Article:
Windows Explorer had to be discarded around 2008 as Microsoft tried to make it into something for the consumer to navigate their media, not understanding that navigating the filesystem and priving a way to see your media are two completely different things. I went to xplorer2, but System Commander was equally good.

The filesystem got a lot worse. The windows folder is at 30GB, with most of the files being duplicates. Microsoft tells us that they are different versions, and are needed to support uninstallation/rollback, but recall that uninstallation is not supported for development environments, and is on a “best-effort” basis.

Windows Networking looks like it has been rebuilt 4 times, keeping all the previous baggage. With each service pack a new technology comes along that *almost* no one wants or ever knows about/uses, and that must be supported ad-infinium, and show up as numerous Windows Services, menu options, Filewall exclusions and registry entries.


As serious alternatives to Microsoft versions have sprouted, I have leaped on them. For databases this has been dbForge, DBeaver. For Visual Studio this has been Jetbrains. Powershell was never a consideration and git bash has been not only the best I could find, but a really good shell. Most other development tools are platform agnostic, but I have a VM on standby for when when it has to be run on Windows.

The breaking points are:

  1. Development environment must be stable
  2. No ads while working
  3. No risk of viral infection
  4. No risk that OS wont come back up after reboot
  5. If I am building apps to run on Windows, don’t try to make money out of my development environment – the OS licensing will make up for it!



I tried the Mac. I was so excited when they went to x86. But it isolates the developer from the OS so completely that I was discouraged. Also on a physical level, my wrists are slack and get cold on the metal south of the keyboard – I’m lame I know. The form factor and weight is great, and pretty much everything will work on this OS now.В  I still use the Mac mini for some things and I have hope that one day it will become my primary OS.

Ubuntu is my alternative of choice, although I would never recommend it. I like regex’s, command line, and file-based configuration, but it’s interoperability is still not there after 2 decades. Almost all servers are running a flavor of linux, and when reproducing a production issue, spinning up a VM is easy. However linux offers lots of native ways to do this quickly with virtualenv, docker or a VM.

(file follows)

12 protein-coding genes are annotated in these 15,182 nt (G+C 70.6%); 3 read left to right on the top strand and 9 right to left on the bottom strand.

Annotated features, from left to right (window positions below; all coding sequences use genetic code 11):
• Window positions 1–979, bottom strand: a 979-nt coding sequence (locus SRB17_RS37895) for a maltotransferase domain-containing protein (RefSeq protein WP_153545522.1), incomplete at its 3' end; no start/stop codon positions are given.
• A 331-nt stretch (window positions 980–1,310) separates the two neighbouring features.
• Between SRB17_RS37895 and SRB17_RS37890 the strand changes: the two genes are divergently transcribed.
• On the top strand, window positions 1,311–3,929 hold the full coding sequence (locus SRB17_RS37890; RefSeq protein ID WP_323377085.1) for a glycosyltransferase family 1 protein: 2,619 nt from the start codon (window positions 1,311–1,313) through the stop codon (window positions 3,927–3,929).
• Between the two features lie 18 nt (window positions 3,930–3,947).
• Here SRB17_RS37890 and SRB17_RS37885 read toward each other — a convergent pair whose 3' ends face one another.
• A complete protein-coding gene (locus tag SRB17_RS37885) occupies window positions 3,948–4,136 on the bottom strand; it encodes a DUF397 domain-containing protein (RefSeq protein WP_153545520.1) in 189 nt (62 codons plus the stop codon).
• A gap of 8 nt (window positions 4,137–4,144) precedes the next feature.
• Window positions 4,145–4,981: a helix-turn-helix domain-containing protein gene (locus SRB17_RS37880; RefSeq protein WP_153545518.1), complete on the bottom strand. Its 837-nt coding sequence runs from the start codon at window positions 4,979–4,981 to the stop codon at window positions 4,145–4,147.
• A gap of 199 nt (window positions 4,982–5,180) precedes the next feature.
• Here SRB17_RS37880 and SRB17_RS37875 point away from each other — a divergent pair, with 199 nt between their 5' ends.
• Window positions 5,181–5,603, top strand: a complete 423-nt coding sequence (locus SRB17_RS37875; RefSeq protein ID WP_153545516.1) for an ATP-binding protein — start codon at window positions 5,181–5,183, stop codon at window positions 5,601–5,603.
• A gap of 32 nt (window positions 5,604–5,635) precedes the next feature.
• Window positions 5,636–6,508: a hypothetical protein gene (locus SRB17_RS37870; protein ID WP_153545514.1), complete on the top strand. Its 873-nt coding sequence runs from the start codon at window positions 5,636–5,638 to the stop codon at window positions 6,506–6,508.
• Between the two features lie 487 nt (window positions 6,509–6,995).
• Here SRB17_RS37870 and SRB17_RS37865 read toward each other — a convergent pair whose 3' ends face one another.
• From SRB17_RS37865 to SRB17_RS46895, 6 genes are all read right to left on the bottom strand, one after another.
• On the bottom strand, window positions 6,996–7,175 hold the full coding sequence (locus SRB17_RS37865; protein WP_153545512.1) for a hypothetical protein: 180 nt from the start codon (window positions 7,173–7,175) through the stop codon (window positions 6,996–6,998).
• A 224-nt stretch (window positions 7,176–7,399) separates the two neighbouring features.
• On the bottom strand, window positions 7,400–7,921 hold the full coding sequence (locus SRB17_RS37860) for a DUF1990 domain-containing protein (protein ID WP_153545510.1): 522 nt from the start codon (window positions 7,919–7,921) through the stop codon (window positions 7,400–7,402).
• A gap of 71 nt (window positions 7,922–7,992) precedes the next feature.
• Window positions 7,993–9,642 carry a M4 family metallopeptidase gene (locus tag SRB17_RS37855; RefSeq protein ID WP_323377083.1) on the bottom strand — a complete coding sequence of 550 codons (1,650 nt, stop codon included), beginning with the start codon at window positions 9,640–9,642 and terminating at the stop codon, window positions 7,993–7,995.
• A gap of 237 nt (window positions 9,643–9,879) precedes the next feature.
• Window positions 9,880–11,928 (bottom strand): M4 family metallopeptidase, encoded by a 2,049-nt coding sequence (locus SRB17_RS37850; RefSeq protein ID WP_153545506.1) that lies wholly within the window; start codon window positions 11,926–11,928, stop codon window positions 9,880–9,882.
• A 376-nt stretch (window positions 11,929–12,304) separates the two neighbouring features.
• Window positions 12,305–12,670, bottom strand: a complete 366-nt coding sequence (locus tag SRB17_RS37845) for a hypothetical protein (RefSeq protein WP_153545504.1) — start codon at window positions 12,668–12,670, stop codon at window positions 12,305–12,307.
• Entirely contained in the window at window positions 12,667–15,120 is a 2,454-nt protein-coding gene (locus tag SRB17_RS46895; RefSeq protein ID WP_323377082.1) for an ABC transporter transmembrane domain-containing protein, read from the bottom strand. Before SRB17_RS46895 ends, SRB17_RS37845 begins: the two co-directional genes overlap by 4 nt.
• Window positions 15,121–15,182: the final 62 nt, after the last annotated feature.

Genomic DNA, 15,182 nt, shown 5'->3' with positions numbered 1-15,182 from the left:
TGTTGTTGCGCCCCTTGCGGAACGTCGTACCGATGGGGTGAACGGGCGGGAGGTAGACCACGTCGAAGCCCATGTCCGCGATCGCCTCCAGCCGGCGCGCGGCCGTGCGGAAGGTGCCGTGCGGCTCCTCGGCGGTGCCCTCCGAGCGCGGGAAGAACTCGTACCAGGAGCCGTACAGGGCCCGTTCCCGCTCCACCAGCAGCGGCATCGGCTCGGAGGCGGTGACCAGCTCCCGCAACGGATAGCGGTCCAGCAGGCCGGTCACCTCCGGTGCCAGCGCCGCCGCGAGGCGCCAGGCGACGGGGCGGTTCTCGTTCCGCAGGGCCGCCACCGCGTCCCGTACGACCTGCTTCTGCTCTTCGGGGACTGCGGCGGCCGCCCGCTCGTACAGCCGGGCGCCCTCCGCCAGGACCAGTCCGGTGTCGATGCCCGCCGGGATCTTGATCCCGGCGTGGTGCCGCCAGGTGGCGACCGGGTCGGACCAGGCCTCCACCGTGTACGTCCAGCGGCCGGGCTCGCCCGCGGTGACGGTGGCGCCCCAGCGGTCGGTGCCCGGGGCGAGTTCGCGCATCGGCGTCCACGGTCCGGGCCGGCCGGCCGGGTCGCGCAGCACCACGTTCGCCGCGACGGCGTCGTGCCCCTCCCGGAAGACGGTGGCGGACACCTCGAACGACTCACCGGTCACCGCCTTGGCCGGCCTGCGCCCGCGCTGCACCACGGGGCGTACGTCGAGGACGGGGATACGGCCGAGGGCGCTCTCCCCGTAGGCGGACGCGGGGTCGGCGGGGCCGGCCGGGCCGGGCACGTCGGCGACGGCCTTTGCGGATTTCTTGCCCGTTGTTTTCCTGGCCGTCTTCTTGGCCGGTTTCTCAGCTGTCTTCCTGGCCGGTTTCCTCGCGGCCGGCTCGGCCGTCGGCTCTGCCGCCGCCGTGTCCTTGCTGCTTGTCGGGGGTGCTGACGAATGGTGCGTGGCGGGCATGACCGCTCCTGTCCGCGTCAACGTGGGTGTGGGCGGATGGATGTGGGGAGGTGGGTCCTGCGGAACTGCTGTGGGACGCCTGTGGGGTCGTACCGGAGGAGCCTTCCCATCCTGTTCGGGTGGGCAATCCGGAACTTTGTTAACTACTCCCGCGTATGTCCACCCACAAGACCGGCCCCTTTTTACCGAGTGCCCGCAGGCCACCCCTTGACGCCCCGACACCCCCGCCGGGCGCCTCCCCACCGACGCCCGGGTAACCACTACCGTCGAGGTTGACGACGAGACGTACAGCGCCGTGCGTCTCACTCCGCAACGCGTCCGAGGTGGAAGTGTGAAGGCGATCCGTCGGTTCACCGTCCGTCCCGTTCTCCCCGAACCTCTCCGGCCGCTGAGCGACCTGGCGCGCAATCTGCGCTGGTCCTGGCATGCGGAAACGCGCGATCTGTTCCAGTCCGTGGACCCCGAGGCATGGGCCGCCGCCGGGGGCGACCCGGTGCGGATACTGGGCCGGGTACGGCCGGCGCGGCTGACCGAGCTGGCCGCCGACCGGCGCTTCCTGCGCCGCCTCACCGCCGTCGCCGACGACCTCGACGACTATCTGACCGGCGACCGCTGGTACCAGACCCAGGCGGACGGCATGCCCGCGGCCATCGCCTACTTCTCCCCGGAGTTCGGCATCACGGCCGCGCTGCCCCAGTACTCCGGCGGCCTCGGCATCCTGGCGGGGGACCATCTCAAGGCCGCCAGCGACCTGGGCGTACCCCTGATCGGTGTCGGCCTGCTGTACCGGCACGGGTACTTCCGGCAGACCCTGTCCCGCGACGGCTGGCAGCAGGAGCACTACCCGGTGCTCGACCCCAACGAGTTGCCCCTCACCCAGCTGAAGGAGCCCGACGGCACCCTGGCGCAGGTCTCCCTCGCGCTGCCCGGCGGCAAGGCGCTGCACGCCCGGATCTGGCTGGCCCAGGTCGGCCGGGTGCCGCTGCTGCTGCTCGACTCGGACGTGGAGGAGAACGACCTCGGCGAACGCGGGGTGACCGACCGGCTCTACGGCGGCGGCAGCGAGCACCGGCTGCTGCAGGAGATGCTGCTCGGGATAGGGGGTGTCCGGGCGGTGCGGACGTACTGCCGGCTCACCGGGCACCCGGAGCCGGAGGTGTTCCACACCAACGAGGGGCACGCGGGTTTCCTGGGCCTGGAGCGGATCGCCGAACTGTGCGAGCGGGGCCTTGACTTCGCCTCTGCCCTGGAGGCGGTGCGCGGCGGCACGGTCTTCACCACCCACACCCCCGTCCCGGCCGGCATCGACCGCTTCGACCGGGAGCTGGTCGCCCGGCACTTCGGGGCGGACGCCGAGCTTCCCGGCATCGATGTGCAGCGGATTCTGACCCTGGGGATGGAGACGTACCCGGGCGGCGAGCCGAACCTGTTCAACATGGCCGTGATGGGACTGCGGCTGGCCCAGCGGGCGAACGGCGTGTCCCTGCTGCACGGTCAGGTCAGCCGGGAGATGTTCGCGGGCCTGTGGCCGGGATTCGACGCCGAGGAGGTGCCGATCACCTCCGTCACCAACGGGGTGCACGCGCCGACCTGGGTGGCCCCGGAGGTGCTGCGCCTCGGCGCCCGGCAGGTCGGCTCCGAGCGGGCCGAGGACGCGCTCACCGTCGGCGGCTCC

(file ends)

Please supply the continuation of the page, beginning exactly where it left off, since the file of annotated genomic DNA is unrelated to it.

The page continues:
(While writing this, Windows just asked me to reboot for a windows update… no kidding..)


There are hundreds of thousands of active developers building for their platform, and together we have made Microsoft number 1, or at least kept it in the top spot. People still update to the latest Windows OS because developers make consumers do it by adopting the latest Windows features and forcing version upgrades, or because the app can only be found on Windows. Why are developers so loyal to Microsoft? Microsoft played about a 50% role in my development carrier, and with age comes conservatism and reluctance to change.


I am motivated by curiosity, innovation and excitement. Microsoft’s betrayal of it’s customers and developers is getting in the way of this and forcing me to seek these thrills elsewhere. Microsoft no longer offers the most compelling products. For .NET there is python. Java can be written anywhere. Jetbrains has great development tools for nodeJS, javascript, HTML and PHP. IDEs like dbForge and DBeaver mean that you can give up the Visual Studio IDEs (even though I am still struggling to find a better SQL query planner than SQL Server).


  1. Push Windows into a VM. The good thing about this approach is that it requires effort to access the VM, so any viable alternative in the native OS will always be tried first.
  2. Spend lots of money on a Apple laptop. Just the huge expense will encourage adoption, which will disentagle me from my M$FT dependence.
  3. Join an open-source community working on Ubuntu desktop features – whatever annoys me most about Ubuntu – redirecting OS frustrations into bug fixes and feature enhancements is a simple way to doubly benefit

December 28, 2017 В· admin В· No Comments
Posted in: Tech